Where does love fit (… eventually)?

Before looking at this we need to inquire more closely into the nature of love. To a large extent the answer will depend on what we believe love to be. But before we do that why don’t we spend a moment looking at belief. It might seem like a bit of a side track but it’s a worthwhile one. Let’s start with the obvious question: should you believe what’s written here? Should you believe one word of it?

It’s an interesting process isn’t it? We read the words, we take in the information, we might pause to consider; to ask the question again to ourselves. Then, if it seems straightforward enough, we might formulate some sort of answer. It works step by step. Of course when we take a step we’re off balance aren’t we?

When we move forward and raise one foot we put ourselves in a condition of unbalance that only rectifies itself when the step is complete. If you try to do it very slowly you’ll notice it more clearly. At the point of being off balance we’re in a bit of an uncomfortable state. It feels much better when we have both feet firmly on the ground. When we know where we stand, so to speak.

Asking a question is like this. We create an unresolved story in thought when a question is asked. At that point there’s a mental imbalance, one might say. One side of the equation has been written but what does it equal? How do we resolve it? It’s much more comfortable when we have an answer. Is it this way or that way? Is it tall or short? Is it green or blue? We all have questions at times, and some of us enjoy questioning. But like any journey, the path a question takes us on only feels complete when it’s concluded; when we have a nice clear answer we can hang our hat on.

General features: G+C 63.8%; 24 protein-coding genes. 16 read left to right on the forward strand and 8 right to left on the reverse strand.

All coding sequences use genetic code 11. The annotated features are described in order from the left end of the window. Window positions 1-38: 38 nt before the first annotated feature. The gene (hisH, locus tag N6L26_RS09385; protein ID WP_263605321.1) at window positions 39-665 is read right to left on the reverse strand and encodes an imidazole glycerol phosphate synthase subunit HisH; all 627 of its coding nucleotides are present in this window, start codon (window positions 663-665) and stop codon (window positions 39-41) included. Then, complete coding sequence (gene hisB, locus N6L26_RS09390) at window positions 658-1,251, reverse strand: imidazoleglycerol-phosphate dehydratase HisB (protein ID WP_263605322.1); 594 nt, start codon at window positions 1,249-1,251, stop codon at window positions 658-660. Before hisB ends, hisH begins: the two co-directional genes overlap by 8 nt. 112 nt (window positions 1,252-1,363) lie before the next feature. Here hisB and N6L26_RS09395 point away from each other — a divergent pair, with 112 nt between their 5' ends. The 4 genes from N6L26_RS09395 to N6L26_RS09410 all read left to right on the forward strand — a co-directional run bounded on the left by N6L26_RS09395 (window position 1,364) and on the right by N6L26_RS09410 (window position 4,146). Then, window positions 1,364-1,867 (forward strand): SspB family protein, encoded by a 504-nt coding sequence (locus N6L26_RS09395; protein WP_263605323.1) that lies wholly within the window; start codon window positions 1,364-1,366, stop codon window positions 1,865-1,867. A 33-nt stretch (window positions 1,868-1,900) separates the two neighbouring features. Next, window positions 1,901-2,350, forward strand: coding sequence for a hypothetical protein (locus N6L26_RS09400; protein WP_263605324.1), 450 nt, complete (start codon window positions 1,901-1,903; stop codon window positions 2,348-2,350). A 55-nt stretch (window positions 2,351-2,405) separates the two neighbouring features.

That works well in everyday life, it works well for most things, but it doesn’t work with non-dual inquiry. More’s the pity; if it did perhaps we could find the answer in some book, or even in a blog. But we can’t. You won’t.


You won’t because the passing on of information that is required to facilitate the asking and answering of questions only really works within the frame of shared experiences or mental constructs. The realisation of non-duality lies outside of both, and so while a description of it might be offered, that description won’t enable the listener to have the realisation for themselves.